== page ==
Art dealer Robert Miller commented that at first he thought Bigeleisen was channeling O’Keeffe. However, upon further reflection, to paraphrase “he came to realize that Bigeleisen has the absolute formula of perfect thought.  She is accomplished in the idiom of the masters – noting that she personifies the perfect package: female – one who gives birth; focused – driven to explore the vast cavities of infinity; philosopher – one who tunes her work to the levels of understanding; and talent – that is technical without excuses.” Pictured below, from her Multiple Perspective series, Untitled No. 34, oil on canvas, 88.99cm x 177.8cm (35” x 70”) ©2015

Magical Realism

Bigeleisen has been captivated by natural forms since childhood. Echoing the personal philosophy of Rembrandt who loved what he painted and only painted what he loved,” she continues to paint flowers. She says that flowers are in her DNA.

With a foundation in the painting techniques of the 17th century Dutch master artists, she applies similar principles to her painting practice. Her focus is on the organization of the space, the contrast of light and shadow to sculpt the forms, and the brushwork to give a voice  to her subject’s energy and spirit. Through the application of more than ten translucent glazing layers, the use of subtle tonal transitions, and the constant play of warm hues against cool hues, the shadows have astonishing richness and depth, and the highlights are vibrant and luminous. Bigeleisen uses color as emotion. Because color is so subjective, she uses a carefully selected limited palette, often juxtaposing colors as they naturally appear, to deliberately challenge the viewers perception and imagination. Pictured below, from her Magical Realism series, Energy 5, oil on canvas, 91.44cm x 142.24cm (36” x 56”) ©2015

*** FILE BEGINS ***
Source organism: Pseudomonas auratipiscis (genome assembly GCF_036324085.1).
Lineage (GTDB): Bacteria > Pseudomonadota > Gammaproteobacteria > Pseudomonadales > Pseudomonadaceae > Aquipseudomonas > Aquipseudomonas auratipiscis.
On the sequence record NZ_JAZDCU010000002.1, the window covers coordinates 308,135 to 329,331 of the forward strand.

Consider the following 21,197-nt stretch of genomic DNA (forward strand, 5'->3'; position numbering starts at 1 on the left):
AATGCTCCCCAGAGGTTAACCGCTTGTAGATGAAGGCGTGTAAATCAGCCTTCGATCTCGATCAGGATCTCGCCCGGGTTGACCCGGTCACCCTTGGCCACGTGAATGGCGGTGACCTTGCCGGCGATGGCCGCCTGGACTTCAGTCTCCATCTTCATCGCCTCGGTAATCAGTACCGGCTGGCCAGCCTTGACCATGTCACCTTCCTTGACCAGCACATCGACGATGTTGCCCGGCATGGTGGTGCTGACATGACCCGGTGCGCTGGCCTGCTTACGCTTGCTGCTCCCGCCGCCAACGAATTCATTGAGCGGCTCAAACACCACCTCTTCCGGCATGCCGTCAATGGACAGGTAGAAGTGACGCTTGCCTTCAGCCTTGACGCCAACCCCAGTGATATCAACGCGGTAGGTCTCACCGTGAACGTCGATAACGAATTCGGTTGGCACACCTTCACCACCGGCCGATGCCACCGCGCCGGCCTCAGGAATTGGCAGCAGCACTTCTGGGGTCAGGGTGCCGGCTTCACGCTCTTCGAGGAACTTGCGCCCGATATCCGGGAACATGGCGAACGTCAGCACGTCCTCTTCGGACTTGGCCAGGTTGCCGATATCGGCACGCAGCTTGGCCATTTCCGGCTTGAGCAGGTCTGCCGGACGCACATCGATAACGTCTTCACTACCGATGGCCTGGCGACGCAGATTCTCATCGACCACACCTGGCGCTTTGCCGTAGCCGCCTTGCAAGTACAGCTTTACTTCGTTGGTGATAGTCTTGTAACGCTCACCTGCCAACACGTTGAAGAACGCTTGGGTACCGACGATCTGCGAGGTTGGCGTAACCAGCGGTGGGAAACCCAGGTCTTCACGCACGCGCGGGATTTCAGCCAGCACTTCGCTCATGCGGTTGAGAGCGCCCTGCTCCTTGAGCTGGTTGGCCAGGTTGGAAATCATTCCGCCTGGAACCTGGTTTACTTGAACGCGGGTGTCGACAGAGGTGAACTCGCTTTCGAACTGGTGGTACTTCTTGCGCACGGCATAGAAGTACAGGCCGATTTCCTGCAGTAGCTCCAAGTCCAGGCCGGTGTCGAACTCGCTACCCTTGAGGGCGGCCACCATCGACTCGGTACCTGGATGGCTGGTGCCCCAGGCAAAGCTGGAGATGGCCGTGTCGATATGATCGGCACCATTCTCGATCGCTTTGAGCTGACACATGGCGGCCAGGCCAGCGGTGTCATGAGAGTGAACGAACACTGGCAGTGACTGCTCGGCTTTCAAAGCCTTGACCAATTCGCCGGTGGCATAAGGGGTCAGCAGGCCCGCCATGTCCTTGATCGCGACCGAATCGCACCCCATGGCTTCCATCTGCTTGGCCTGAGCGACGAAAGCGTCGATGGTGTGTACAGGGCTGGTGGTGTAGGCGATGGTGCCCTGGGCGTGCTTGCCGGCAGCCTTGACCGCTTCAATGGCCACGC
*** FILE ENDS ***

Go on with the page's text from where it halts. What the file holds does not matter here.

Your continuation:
A Foundation in Fractals